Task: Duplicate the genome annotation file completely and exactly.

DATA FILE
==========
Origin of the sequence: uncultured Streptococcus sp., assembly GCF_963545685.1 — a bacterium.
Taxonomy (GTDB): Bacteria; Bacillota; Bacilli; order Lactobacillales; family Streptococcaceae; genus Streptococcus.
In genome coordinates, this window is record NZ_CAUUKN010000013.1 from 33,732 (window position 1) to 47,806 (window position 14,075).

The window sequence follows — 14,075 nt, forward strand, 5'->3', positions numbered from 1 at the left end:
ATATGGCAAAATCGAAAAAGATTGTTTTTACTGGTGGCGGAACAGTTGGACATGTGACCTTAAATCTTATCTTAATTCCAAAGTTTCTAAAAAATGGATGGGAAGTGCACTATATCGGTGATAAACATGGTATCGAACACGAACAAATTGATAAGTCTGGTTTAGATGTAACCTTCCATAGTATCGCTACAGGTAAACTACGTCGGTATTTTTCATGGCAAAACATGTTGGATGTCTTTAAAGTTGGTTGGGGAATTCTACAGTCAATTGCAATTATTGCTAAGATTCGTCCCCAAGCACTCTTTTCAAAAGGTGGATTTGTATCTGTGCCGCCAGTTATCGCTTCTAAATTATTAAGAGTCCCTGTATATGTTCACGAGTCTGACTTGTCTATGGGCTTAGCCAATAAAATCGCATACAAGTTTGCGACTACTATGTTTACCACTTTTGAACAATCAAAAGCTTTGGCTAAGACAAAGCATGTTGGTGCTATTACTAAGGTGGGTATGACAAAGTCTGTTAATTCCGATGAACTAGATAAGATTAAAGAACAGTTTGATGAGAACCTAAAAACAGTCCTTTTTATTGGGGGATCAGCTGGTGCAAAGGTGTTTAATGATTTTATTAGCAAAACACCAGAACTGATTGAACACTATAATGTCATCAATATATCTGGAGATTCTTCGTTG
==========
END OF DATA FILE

Origin of the sequence: uncultured Streptococcus sp., assembly GCF_963545685.1 — a bacterium.
Taxonomy (GTDB): Bacteria; Bacillota; Bacilli; order Lactobacillales; family Streptococcaceae; genus Streptococcus.
In genome coordinates, this window is record NZ_CAUUKN010000013.1 from 33,732 (window position 1) to 47,806 (window position 14,075).

The window sequence follows — 14,075 nt, forward strand, 5'->3', positions numbered from 1 at the left end:
ATATGGCAAAATCGAAAAAGATTGTTTTTACTGGTGGCGGAACAGTTGGACATGTGACCTTAAATCTTATCTTAATTCCAAAGTTTCTAAAAAATGGATGGGAAGTGCACTATATCGGTGATAAACATGGTATCGAACACGAACAAATTGATAAGTCTGGTTTAGATGTAACCTTCCATAGTATCGCTACAGGTAAACTACGTCGGTATTTTTCATGGCAAAACATGTTGGATGTCTTTAAAGTTGGTTGGGGAATTCTACAGTCAATTGCAATTATTGCTAAGATTCGTCCCCAAGCACTCTTTTCAAAAGGTGGATTTGTATCTGTGCCGCCAGTTATCGCTTCTAAATTATTAAGAGTCCCTGTATATGTTCACGAGTCTGACTTGTCTATGGGCTTAGCCAATAAAATCGCATACAAGTTTGCGACTACTATGTTTACCACTTTTGAACAATCAAAAGCTTTGGCTAAGACAAAGCATGTTGGTGCTATTACTAAGGTGGGTATGACAAAGTCTGTTAATTCCGATGAACTAGATAAGATTAAAGAACAGTTTGATGAGAACCTAAAAACAGTCCTTTTTATTGGGGGATCAGCTGGTGCAAAGGTGTTTAATGATTTTATTAGCAAAACACCAGAACTGATTGAACACTATAATGTCATCAATATATCTGGAGATTCTTCGTTG